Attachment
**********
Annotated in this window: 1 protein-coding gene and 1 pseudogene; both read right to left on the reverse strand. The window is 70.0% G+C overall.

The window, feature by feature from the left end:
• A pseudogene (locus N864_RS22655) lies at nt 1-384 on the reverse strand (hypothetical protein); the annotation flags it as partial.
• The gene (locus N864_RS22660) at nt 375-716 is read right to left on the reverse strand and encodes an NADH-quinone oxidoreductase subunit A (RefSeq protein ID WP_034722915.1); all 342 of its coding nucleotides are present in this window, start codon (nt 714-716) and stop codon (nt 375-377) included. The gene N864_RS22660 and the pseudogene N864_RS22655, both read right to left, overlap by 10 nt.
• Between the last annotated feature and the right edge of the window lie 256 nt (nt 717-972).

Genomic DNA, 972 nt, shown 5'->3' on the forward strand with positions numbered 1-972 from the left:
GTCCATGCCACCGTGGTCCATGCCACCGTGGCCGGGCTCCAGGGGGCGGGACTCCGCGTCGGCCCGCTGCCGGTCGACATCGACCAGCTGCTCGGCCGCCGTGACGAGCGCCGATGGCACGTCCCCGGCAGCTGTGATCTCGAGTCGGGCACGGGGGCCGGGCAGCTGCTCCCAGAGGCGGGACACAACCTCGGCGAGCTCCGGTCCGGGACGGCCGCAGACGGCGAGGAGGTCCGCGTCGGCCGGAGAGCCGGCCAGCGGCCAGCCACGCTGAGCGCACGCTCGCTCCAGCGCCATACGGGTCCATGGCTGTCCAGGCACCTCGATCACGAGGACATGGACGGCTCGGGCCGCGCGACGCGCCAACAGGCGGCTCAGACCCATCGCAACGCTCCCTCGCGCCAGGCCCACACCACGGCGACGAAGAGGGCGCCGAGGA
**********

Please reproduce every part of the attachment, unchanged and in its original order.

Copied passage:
Annotated in this window: 1 protein-coding gene and 1 pseudogene; both read right to left on the reverse strand. The window is 70.0% G+C overall.

The window, feature by feature from the left end:
• A pseudogene (locus N864_RS22655) lies at nt 1-384 on the reverse strand (hypothetical protein); the annotation flags it as partial.
• The gene (locus N864_RS22660) at nt 375-716 is read right to left on the reverse strand and encodes an NADH-quinone oxidoreductase subunit A (RefSeq protein ID WP_034722915.1); all 342 of its coding nucleotides are present in this window, start codon (nt 714-716) and stop codon (nt 375-377) included. The gene N864_RS22660 and the pseudogene N864_RS22655, both read right to left, overlap by 10 nt.
• Between the last annotated feature and the right edge of the window lie 256 nt (nt 717-972).

Genomic DNA, 972 nt, shown 5'->3' on the forward strand with positions numbered 1-972 from the left:
GTCCATGCCACCGTGGTCCATGCCACCGTGGCCGGGCTCCAGGGGGCGGGACTCCGCGTCGGCCCGCTGCCGGTCGACATCGACCAGCTGCTCGGCCGCCGTGACGAGCGCCGATGGCACGTCCCCGGCAGCTGTGATCTCGAGTCGGGCACGGGGGCCGGGCAGCTGCTCCCAGAGGCGGGACACAACCTCGGCGAGCTCCGGTCCGGGACGGCCGCAGACGGCGAGGAGGTCCGCGTCGGCCGGAGAGCCGGCCAGCGGCCAGCCACGCTGAGCGCACGCTCGCTCCAGCGCCATACGGGTCCATGGCTGTCCAGGCACCTCGATCACGAGGACATGGACGGCTCGGGCCGCGCGACGCGCCAACAGGCGGCTCAGACCCATCGCAACGCTCCCTCGCGCCAGGCCCACACCACGGCGACGAAGAGGGCGCCGAGGA